Croup

Waking up suddenly to your child coughing and struggling to breath can be one of the most frightening situations you will have as a parent. If you have ever experienced this, you will never forget the sound of a barking, seal-like croup cough and the stridor that comes with it. My goal is to help you recognize the illness and have a plan to help your child get through it with as little anxiety as possible. Croup is caused by a virus and children can have fever, runny nose, cough, and a hoarse voice – until they wake up suddenly with difficulty breathing. These symptoms are caused by swelling in the vocal cords and the high-pitched wheezing noise with inspiration (breathing in) is called stridor. Croup can be mild with a barky cough alone or severe with cough, stridor and difficulty breathing. With mild symptoms, supportive care with nasal saline, honey, humidified air and ibuprofen or acetaminophen is appropriate. If your child wakes up with sudden difficulty breathing, take these steps:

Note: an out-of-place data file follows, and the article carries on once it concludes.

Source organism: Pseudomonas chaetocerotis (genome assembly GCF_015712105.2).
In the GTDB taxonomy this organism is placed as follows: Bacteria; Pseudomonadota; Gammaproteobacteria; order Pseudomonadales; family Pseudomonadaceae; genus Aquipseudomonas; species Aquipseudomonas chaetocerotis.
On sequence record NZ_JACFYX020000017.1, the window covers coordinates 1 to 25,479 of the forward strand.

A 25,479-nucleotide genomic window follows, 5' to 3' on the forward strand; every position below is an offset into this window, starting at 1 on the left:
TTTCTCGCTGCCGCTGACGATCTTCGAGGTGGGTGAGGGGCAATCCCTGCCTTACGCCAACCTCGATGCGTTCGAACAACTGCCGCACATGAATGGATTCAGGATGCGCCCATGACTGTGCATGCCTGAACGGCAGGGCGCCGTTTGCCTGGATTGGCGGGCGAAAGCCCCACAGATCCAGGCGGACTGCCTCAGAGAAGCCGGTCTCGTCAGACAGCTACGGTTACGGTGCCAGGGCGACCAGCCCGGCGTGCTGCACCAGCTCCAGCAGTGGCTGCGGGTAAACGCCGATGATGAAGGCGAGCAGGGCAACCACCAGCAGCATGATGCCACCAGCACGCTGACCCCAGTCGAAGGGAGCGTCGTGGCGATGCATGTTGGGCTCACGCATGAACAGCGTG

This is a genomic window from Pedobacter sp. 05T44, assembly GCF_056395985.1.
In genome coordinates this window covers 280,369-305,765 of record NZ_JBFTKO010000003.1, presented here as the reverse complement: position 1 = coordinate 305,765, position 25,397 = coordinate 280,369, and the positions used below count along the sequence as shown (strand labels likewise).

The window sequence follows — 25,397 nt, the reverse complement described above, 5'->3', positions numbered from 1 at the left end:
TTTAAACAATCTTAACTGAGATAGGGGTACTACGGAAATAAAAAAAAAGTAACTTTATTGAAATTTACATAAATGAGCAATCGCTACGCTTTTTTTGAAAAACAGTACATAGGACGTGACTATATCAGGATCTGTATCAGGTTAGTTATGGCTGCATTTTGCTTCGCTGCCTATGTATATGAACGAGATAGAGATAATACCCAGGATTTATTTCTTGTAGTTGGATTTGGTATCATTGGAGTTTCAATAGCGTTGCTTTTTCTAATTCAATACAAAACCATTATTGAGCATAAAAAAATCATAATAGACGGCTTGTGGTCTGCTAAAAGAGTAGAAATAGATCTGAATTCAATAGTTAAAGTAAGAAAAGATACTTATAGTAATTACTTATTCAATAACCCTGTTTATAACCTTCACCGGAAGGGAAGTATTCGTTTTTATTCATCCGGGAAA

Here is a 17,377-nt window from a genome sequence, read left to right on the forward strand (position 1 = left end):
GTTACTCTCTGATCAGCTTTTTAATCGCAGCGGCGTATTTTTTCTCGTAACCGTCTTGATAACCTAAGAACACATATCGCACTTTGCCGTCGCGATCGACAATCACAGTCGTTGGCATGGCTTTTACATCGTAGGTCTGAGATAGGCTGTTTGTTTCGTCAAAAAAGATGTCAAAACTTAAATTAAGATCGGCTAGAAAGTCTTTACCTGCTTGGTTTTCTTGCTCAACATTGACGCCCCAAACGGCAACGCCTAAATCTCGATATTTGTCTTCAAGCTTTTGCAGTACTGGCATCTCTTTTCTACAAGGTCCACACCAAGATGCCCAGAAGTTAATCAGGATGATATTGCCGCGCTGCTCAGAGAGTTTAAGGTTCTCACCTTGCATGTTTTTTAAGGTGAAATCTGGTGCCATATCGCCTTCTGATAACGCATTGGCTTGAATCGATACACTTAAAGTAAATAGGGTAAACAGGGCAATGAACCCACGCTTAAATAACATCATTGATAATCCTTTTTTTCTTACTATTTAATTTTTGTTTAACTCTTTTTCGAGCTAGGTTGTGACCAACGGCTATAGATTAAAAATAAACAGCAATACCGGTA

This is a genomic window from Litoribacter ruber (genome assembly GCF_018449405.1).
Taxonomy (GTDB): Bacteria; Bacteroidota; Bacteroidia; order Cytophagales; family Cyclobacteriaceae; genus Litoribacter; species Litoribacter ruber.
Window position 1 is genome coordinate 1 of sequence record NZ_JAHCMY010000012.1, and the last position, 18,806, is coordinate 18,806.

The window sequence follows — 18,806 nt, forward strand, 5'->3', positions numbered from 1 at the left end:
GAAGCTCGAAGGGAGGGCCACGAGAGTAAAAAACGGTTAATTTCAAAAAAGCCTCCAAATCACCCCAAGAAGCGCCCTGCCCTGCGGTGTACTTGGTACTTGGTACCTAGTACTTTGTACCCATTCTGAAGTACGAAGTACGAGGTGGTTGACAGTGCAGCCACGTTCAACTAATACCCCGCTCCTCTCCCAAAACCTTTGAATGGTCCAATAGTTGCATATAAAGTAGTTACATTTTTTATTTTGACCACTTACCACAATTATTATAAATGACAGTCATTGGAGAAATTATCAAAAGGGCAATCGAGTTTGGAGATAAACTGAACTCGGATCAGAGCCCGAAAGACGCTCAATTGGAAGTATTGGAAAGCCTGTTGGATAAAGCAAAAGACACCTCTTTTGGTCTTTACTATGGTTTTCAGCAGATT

1) Remain calm and calm your child! Anxiety will make your child worse (I know, easy for me to say).

2) Turn your shower on to the hottest setting in your smallest bathroom

3) While steam is filling up the bathroom, take your child outside in the cold air

4) If it is not cold outside, hold your child in front of the freezer

5) Sit with your child in the steam-filled bathroom for 10-20 minutes

6) If stridor continues after these steps, or your child appears blue, is drooling or struggling to breath, seek medical care – urgent care or emergency department is appropriate. There, your child will receive a dose of steroids and possibly a breathing treatment. Rarely, children need to stay in the hospital for humidified oxygen and frequent breathing treatments.

If your child goes back to sleep, without stridor or difficulty breathing after these steps, then call your pediatrician the next day. A dose of steroids can help decrease the severity and length of symptoms. Typically, croup lasts 3-5 days and the worse symptoms are nights 2 and 3, so a trip to your pediatrician can help you and your child get a better night’s sleep.

Click here to listen to an example of stridor.

Heather Joyce, MD

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